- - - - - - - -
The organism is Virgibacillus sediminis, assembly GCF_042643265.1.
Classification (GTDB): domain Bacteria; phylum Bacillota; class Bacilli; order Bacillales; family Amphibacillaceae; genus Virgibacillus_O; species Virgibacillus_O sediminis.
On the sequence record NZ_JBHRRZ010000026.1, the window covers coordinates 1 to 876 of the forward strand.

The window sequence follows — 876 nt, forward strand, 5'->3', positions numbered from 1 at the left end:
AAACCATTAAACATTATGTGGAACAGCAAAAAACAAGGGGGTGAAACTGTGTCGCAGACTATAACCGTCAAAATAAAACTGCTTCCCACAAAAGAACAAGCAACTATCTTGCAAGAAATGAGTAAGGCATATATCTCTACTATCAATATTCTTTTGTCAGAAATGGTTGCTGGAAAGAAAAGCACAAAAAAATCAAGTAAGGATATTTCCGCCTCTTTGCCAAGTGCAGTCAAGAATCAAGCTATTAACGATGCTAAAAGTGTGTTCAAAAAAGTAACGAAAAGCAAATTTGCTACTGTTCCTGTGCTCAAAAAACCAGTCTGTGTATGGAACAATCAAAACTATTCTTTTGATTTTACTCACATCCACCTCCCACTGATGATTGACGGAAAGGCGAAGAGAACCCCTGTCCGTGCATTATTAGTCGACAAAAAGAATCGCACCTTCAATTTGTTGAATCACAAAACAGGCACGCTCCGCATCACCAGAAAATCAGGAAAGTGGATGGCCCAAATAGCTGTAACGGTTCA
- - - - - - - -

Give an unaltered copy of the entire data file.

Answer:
The organism is Virgibacillus sediminis, assembly GCF_042643265.1.
Classification (GTDB): domain Bacteria; phylum Bacillota; class Bacilli; order Bacillales; family Amphibacillaceae; genus Virgibacillus_O; species Virgibacillus_O sediminis.
On the sequence record NZ_JBHRRZ010000026.1, the window covers coordinates 1 to 876 of the forward strand.

The window sequence follows — 876 nt, forward strand, 5'->3', positions numbered from 1 at the left end:
AAACCATTAAACATTATGTGGAACAGCAAAAAACAAGGGGGTGAAACTGTGTCGCAGACTATAACCGTCAAAATAAAACTGCTTCCCACAAAAGAACAAGCAACTATCTTGCAAGAAATGAGTAAGGCATATATCTCTACTATCAATATTCTTTTGTCAGAAATGGTTGCTGGAAAGAAAAGCACAAAAAAATCAAGTAAGGATATTTCCGCCTCTTTGCCAAGTGCAGTCAAGAATCAAGCTATTAACGATGCTAAAAGTGTGTTCAAAAAAGTAACGAAAAGCAAATTTGCTACTGTTCCTGTGCTCAAAAAACCAGTCTGTGTATGGAACAATCAAAACTATTCTTTTGATTTTACTCACATCCACCTCCCACTGATGATTGACGGAAAGGCGAAGAGAACCCCTGTCCGTGCATTATTAGTCGACAAAAAGAATCGCACCTTCAATTTGTTGAATCACAAAACAGGCACGCTCCGCATCACCAGAAAATCAGGAAAGTGGATGGCCCAAATAGCTGTAACGGTTCA